Do understand that most journalists are just people who are trying to tell a good story and get home to their families. They are interested in your story and think that their audience would be interested too. The best way to help them tell your story is to provide clear information and limit the number of details you share. Think about the one thing you want the audience to take away from the story and drive that point home. A reporter will only quote a small fraction of what you say, so if you can explain your message simply and clearly it’s more likely to be a quote or sound bite. All of the other details and background you provide will be told by the reporter as further explanation throughout the story.

Don’t get too technical. When giving an interview always think of the intended audience. The way you would explain something to your coworker is different from how you would explain it to someone who doesn’t work in your industry.  It’s likely that the reporter isn’t as well-versed in the topic as you are and may not understand the industry jargon. This could lead to your message getting lost, or even worse, misinterpreted. Stating information as simply as possible will help to ensure that both the reporter and the audience understand what you’re trying to say.

Do let the reporter know if you don’t have an answer for their question. It’s better to get the right information to the reporter later than to give incorrect or misleading information that can hurt your credibility. Reporters understand that you may not have all the answers and will appreciate you finding the correct information and sending it to them after the interview. The majority of interviews are not live and there are usually a few hours between the time the interview takes place and when the article or segment is submitted to an editor for review.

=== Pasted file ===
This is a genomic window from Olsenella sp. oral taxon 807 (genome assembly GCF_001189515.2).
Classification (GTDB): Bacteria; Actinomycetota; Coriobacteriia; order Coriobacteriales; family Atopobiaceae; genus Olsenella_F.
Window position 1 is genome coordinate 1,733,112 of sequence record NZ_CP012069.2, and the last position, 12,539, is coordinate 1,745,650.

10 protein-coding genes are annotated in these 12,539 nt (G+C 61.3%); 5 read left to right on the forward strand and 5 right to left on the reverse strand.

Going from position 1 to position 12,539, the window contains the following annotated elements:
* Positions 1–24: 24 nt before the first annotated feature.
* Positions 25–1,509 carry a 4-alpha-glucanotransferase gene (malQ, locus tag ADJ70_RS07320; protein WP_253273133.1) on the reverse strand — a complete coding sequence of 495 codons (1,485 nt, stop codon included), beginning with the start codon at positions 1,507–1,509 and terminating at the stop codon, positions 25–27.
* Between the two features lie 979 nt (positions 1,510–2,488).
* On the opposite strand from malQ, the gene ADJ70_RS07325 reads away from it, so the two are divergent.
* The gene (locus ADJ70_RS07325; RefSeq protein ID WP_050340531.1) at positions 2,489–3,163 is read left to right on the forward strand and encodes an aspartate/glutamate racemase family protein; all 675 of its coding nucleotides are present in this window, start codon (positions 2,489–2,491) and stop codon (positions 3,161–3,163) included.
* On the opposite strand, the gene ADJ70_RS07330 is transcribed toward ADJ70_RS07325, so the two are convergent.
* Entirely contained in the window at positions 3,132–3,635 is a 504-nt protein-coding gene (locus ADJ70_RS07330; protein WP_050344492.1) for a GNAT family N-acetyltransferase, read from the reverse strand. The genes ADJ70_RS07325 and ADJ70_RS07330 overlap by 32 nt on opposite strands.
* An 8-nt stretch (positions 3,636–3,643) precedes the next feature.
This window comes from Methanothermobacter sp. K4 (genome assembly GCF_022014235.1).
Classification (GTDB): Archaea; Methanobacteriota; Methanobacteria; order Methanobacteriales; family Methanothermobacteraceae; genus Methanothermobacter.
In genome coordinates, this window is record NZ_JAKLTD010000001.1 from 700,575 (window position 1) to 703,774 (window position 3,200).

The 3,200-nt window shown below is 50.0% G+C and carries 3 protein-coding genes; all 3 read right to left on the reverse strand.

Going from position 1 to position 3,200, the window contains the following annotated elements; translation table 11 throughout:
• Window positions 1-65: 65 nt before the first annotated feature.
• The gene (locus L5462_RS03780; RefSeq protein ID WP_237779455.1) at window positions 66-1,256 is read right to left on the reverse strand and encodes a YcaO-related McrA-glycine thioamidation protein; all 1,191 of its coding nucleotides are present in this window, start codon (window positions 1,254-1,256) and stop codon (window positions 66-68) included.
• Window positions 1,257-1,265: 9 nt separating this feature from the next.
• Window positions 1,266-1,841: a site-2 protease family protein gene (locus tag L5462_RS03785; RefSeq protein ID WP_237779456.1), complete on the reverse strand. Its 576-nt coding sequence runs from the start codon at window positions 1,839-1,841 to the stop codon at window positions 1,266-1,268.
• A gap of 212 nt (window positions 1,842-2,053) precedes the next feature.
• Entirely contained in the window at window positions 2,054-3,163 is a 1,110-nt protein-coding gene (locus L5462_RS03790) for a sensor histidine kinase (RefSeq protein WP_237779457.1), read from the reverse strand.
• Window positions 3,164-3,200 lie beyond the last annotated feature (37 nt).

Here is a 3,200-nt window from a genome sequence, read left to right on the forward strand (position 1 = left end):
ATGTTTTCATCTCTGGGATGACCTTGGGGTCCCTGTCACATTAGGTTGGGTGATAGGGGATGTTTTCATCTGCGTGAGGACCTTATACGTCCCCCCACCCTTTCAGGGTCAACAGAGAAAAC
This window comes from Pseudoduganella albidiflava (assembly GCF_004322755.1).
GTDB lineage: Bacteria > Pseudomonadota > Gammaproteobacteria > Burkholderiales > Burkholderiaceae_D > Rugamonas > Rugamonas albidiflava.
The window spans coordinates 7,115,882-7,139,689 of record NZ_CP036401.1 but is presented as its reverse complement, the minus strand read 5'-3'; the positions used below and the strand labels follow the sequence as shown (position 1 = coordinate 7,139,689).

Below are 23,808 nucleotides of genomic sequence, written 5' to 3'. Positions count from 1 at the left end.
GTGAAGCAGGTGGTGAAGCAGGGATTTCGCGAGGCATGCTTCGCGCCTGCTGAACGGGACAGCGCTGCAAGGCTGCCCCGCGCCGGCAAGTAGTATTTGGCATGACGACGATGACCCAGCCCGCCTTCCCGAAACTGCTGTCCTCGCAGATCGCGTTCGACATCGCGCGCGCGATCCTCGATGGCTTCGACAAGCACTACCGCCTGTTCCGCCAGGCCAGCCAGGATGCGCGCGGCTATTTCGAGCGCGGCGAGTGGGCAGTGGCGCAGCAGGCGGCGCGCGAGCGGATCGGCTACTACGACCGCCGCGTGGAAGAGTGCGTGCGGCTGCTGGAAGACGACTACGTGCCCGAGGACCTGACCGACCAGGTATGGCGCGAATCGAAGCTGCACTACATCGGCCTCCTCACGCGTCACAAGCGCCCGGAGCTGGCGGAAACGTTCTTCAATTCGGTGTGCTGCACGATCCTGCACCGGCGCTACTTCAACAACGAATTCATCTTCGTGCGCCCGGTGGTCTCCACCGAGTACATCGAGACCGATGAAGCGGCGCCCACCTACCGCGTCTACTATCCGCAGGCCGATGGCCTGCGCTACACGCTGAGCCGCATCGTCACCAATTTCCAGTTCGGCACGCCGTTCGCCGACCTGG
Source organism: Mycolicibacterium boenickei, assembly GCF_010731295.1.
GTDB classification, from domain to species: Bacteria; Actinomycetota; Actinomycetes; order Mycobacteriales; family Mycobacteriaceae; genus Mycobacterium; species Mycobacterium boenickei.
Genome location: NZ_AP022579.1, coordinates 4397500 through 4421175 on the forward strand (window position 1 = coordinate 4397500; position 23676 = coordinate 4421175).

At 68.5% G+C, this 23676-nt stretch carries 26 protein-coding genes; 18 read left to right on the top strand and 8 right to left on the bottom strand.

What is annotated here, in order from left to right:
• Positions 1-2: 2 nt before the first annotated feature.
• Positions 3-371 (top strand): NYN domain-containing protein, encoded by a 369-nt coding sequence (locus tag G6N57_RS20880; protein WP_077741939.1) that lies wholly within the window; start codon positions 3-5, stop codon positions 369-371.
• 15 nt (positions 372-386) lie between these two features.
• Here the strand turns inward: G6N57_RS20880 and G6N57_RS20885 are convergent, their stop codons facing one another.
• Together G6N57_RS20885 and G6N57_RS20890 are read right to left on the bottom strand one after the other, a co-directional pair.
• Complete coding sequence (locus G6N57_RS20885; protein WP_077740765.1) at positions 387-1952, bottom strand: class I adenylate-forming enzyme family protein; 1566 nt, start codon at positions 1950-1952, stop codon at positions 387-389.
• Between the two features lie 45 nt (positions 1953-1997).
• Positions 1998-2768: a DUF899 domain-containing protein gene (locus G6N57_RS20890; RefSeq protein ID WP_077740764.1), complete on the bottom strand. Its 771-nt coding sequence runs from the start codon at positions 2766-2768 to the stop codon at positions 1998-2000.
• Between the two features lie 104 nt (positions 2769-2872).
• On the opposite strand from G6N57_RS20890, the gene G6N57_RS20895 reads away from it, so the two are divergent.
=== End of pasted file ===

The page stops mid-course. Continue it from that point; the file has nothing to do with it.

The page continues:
Don’t ask to review an article before it’s published. Occasionally journalists will fact-check an article with the source to ensure the correct information is included. It is perfectly fine to volunteer that you’re available to answer additional questions if they need to verify information while they’re writing their story, but don’t ask to review their work before they publish it.

Just remember these tips before your next interview and your message is sure to be received.

This post was contributed by Krystal Morris.


Monday, July 7, 2014

A world without PR?

This spring Leah and I had the opportunity to meet with Sabrine Ben Ali, a 2014 Women’s Initiative Fellow, and small business owner from Tunisia. The purpose of this Fellowship program, which is supported through The Bush Center, is to empower and equip women to become effective leaders, so Leah and I were honored to share with her a little about what we do every day.

Sabrine is the sales manager and co-owner of Edisciences, an advertising and editing agency in Tunisia. As part of her trip abroad, Sabrine’s mentor, Diane Paddison, planned a full day for her in Dallas, which included stops at D CEO, Hart Advisors and C.Pharr. The goal during each of these visits was for Sabrine to learn as much as she could about ad design, social media, public relations, marketing and networking. These are all things still very new in Tunisia, and in fact, public relations is pretty much unheard of.

That fact more than anything was the most surprising part of our visit with Sabrine. While there are two to three large, and several small, advertising agencies in Tunisia, the idea of strategic, non-paid publicity was completely new to her. In the course of our conversation we explained a lot – the importance of establishing solid working relationships with media, thought leadership positioning, business development and other basic PR principles.

As Leah and I tried to understand a world without PR (gasp!), we learned that in Tunisia journalists simply do their own research and investigating for stories. They don’t have PR agencies like C. Pharr that pitch them story ideas and help facilitate necessary interviews. The idea that we help journalists do their jobs was enlightening to her, and it is a strategy I hope she will be able to implement at her agency back home. As part of media relations, we explained the importance of building working relationships with key reporters, especially in areas like Tunisia where media is somewhat limited.

Finally, we talked a lot about the importance of business development and networking. Leah shared a little about her experience as president of PRSA Dallas, as well as her involvement on the boards of several local organizations in order to help explain how networking and business development go hand in hand. This was something we also learned was foreign to Sabrine.

As summer gets in full swing and many workplaces begin to welcome college student interns, I was reminded of our mentoring experience with Sabrine, and wanted to reflect on the importance of sharing knowledge to empower others. 

This post was contributed by Shelby Menczer
Twitter - @shelbymenczer